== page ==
Cyril Ramaphosa, a former anti-apartheid activist turned businessman, was named South Africa's president yesterday and immediately vowed to fight corruption, in a direct reference to accusations levelled against his predecessor Jacob Zuma.
Tainted by scandal, Zuma resigned late on Wednesday under intense pressure from the ruling African National Congress (ANC) party that he had dominated during nine years in power.
"Issues to do with corruption, issues of how we can straighten out our state-owned enterprises and how we deal with 'state capture' are issues that are on our radar screen," Ramaphosa told lawmakers in parliament.
"State capture" refers to the alleged corruption of government institutions and state-owned businesses by Zuma's associates.
"Tomorrow we will also have an opportunity to outline some of the steps we are going to be taking," Ramaphosa said.
ANC lawmakers hailed his appointment as president with songs, dancing and a standing ovation.
Ramaphosa, a hugely wealthy former entrepreneur, will deliver his first State of the Nation address to parliament in Cape Town today.
After multiple corruption scandals, economic slowdown and falling popularity among voters, the ANC had threatened to oust Zuma via a no-confidence vote in parliament.
Hours before announcing his resignation, Zuma said he had received "very unfair" treatment from the ANC, which he joined in 1959 and in which he had fought for decades against white-minority rule.
He said he was angered over "the manner in which the decision is being implemented... I don't agree, as there is no evidence of if I have done anything wrong."
Zuma, 75, had been embroiled in a divisive power struggle with Ramaphosa, the deputy president.
Ramaphosa won control of the ANC when he was elected as its head in December.
Benchmark South African stocks scored their biggest gains since June 2016 after news that a pro-business reformist would be taking the helm.
The FTSE/JSE Africa All Share Index rose as much as 2.7 percent, while the rand reached its strongest level since February 2015, gaining 0.5 percent at 11.6570 to the dollar in early trade.
"Ramaphosa's arrival in the presidency will be met by a surge in investor and consumer confidence over the coming weeks in anticipation of his reform agenda," said the London-based Eurasia consultancy group.
Zuma, who had no formal education, was jailed on Robben Island for 10 years alongside Nelson Mandela under apartheid and rose through the ranks of the ANC to take power in 2009.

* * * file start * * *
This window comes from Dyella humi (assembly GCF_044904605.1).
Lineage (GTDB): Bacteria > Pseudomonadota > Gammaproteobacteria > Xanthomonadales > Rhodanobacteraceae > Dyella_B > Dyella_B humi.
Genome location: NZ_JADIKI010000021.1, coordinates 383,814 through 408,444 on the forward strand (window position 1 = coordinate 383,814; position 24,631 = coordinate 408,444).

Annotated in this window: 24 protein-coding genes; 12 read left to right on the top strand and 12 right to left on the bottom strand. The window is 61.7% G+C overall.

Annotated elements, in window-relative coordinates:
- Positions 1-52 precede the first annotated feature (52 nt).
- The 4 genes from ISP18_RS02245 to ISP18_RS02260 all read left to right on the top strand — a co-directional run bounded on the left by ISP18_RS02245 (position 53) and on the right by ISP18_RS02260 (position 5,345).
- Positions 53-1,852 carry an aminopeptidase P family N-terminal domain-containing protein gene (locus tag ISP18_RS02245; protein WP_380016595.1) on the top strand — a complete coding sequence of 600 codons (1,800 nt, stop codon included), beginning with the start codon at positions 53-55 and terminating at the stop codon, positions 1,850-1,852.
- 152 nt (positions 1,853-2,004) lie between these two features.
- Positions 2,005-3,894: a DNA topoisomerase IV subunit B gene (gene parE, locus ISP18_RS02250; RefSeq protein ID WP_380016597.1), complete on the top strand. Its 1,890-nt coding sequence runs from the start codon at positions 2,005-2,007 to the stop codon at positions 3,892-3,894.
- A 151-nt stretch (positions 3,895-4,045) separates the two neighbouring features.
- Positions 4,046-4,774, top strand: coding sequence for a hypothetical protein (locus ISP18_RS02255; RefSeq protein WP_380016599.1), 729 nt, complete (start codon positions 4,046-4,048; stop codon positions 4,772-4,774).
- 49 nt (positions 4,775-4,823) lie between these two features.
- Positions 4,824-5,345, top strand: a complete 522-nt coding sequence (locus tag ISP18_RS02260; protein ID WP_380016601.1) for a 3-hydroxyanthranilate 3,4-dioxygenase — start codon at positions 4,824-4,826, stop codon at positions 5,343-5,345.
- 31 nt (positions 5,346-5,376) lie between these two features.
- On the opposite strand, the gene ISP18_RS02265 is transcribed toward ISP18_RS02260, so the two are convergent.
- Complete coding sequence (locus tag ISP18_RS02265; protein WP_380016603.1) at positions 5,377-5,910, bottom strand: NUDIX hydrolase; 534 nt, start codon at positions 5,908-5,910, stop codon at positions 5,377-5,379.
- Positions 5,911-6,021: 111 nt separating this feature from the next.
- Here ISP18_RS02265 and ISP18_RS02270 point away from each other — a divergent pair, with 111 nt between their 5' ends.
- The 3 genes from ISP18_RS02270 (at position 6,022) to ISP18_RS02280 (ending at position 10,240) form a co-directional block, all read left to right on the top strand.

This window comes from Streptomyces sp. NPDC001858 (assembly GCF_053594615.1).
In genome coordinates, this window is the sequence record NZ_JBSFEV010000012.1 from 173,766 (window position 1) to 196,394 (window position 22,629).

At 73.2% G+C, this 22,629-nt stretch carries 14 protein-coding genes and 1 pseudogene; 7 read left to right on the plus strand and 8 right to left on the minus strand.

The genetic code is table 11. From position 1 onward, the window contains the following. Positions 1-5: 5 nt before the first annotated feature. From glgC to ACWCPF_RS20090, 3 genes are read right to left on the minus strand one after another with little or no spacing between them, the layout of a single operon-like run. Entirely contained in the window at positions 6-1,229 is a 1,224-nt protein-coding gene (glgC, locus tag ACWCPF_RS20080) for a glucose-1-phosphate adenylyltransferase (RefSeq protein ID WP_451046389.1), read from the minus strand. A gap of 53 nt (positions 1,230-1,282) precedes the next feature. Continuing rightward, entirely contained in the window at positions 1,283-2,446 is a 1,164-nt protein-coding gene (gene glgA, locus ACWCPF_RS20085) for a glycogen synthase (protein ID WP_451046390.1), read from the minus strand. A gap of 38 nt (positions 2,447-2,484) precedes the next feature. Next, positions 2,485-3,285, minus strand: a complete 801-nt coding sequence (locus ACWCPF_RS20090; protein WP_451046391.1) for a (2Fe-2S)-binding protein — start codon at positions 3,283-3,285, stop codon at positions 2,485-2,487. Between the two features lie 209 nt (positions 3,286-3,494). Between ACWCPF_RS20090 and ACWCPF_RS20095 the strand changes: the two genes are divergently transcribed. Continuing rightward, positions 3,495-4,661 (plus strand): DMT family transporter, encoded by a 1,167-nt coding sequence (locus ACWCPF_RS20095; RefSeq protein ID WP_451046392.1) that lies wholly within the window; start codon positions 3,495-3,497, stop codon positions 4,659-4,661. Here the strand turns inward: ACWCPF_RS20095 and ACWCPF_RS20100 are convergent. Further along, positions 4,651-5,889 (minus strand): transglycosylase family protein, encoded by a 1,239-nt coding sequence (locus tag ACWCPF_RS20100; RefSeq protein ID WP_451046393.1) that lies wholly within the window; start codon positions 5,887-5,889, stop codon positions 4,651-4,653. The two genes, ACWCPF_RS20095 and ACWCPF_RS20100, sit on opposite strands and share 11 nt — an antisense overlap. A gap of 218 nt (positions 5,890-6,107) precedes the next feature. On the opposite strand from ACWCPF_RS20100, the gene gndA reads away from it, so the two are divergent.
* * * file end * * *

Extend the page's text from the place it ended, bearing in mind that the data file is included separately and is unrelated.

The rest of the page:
Local media reported that he had been pushing for a resignation deal that included his legal fees to fight multiple criminal charges -- but he denied the allegations in his resignation speech.
One case against him relates to 783 payments he allegedly received linked to an arms deal before he came to power.
Other graft allegations have centred on the three Gupta brothers, who are accused of unfairly obtaining lucrative government contracts and even hand-picking Zuma's ministerial appointments.
Police confirmed yesterday that an arrest warrant had been issued for one Gupta brother, Ajay.
The political standoff in recent weeks plunged South Africa -- the continent's most developed economy -- into confusion over who was running the country, with last Thursday's annual State of the Nation address postponed at the last-minute.
DECLINE OF MANDELA'S PARTY
Zuma, a Zulu traditionalist with four wives and a proud singing voice, had been scheduled to stand down next year after serving the maximum two terms.
In local polls in 2016, the ANC recorded its worst electoral result since coming to power in 1994 with Mandela at the helm as white-minority rule fell.
Ramaphosa, 65, must revive the economy and crack down on what he has admitted is rampant government corruption if he is to boost the party's tarnished reputation before a tricky general election next year.
He is a former trade unionist and Mandela ally who led talks to end apartheid in the early 1990s and then became a hugely wealthy businessman before returning to politics.
Zuma's hold over the ANC was broken in December when his chosen successor -- his former wife Nkosazana Dlamini-Zuma -- narrowly lost to Ramaphosa in a vote for the new party leader